“Here, After” by Doris Ferleger

I am writing to tell you
what it was like for me
the days I sat beside you, holding
the phone on speaker
so you could hear the deadpan voice
of the autistic Zen master whose
flatness of tone made him masterfully
matter-of-fact as a death guide
saying things like: If you’re experiencing
“negative emotions” as you Westerners 
call them, fear, confusion, anger,
I will offer a different meditation.
But as long as you’re in neutral 
or at ease, we’ll stick to the practice of 
“seeing rest, feeling rest, hearing rest.” 
And your wife and son can follow along
as you go about being swallowed up Bitul Ha yesh,
into the nullification of somethingness.
I am writing to tell you I did feel
like something in me was dying,
not with you, or instead of you,
just something in my body
that said I must go
to our favorite woods,
and the Zen master said he would
accompany me by phone
to the Wissahickon, which felt even scarier
than watching you die,
because the master would witness
my breath, its readiness
for your death,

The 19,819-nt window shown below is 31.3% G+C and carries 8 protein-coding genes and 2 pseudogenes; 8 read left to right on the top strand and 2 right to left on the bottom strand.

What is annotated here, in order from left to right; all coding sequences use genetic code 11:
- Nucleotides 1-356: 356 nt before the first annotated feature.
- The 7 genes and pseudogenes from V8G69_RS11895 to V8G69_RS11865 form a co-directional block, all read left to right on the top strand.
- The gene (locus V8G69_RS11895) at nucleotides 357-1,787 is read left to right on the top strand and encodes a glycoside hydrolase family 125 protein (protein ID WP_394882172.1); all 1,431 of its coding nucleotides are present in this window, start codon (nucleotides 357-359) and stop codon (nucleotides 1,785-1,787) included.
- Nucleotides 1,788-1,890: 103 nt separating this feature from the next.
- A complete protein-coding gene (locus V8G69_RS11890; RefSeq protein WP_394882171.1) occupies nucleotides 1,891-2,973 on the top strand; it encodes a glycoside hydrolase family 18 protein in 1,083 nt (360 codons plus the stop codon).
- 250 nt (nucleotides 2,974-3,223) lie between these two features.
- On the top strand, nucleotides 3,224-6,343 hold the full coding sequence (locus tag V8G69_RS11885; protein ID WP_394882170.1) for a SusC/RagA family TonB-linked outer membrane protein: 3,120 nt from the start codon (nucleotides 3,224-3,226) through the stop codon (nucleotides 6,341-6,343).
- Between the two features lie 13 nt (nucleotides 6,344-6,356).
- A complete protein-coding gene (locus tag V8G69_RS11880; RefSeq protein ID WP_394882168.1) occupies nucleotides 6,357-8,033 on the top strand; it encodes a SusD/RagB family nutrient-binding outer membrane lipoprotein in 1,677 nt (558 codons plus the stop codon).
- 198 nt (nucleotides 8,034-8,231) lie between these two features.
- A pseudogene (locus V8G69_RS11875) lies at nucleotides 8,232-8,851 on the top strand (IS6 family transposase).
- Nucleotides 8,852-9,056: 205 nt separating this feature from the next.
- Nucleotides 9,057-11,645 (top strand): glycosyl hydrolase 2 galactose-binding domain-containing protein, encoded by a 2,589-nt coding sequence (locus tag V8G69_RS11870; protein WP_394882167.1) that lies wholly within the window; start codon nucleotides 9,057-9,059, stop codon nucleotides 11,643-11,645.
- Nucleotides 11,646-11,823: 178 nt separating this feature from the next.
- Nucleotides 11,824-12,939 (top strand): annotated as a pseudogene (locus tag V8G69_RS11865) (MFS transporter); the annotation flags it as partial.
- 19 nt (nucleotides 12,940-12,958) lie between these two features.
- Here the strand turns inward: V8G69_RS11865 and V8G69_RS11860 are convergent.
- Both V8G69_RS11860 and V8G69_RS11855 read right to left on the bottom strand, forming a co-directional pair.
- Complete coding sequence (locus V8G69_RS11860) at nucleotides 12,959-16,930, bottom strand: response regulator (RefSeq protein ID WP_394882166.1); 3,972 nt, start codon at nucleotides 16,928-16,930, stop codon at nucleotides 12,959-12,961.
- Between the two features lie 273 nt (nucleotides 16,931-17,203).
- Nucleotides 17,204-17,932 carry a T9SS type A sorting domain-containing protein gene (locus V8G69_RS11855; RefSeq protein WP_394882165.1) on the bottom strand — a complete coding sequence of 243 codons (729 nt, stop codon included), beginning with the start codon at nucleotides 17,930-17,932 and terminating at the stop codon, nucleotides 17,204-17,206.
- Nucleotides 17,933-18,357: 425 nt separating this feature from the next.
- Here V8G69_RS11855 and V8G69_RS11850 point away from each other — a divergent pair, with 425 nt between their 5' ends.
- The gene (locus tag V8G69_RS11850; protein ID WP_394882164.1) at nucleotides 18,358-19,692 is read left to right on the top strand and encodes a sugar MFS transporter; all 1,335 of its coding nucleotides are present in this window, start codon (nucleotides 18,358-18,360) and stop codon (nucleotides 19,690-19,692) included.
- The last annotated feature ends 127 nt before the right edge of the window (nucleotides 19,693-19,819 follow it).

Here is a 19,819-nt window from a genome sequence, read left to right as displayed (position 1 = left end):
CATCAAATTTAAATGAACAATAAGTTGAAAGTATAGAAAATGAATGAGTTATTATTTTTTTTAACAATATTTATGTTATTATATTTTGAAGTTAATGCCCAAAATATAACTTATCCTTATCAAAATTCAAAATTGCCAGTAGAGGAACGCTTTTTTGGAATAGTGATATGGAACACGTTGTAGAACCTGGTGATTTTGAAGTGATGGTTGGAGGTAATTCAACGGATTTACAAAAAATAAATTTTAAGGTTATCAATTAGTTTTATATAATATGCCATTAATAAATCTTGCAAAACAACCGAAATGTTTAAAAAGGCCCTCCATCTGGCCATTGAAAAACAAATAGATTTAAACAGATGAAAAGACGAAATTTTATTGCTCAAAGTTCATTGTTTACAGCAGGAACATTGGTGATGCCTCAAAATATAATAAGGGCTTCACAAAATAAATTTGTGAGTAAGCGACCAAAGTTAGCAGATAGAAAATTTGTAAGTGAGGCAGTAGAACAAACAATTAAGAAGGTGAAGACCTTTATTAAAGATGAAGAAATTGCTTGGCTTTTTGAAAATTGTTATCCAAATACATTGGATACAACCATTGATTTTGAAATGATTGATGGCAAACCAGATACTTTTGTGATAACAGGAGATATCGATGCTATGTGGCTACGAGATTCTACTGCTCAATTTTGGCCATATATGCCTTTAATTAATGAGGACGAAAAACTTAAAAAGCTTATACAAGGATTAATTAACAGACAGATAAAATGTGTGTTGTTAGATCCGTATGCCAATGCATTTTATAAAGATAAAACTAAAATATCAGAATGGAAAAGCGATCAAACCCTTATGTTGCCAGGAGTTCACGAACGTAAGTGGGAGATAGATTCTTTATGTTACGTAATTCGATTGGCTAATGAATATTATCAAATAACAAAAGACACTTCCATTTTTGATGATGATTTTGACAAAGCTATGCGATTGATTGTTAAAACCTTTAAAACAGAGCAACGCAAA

and I was trying
to get away from feeling
close to death for even an hour,
but I agreed since I didn’t
want to appear ungrateful
or unfit to accompany you
on your journey beyond
your favorite wide trees
I would be passing
where our voices
once whispered
against each other.


Doris Ferleger, Ph.D., winner of the New Letters Poetry Prize, Robert Fraser Poetry Prize, and the AROHO Creative Non-Fiction Prize, among others, is the author of three full-length volumes of poetry, BigSilences in a Year of Rain, As the Moon Has Breath, and Leavened, and a chapbook entitled When You Become Snow. Among many accolades about Ferleger’s work, Aliki Barnestone writes: These memorable poems keep singing with their insistent beauty. Her work has been published in numerous journals including Cimarron Review, L.A. Review, and South Carolina Review, and she is a former Poet Laureate of Montgomery County, PA. She holds an MFA in Poetry and a Ph.D. in psychology and maintains a mindfulness based therapy practice in PA. 


“Sisters” by Fabrice Poussin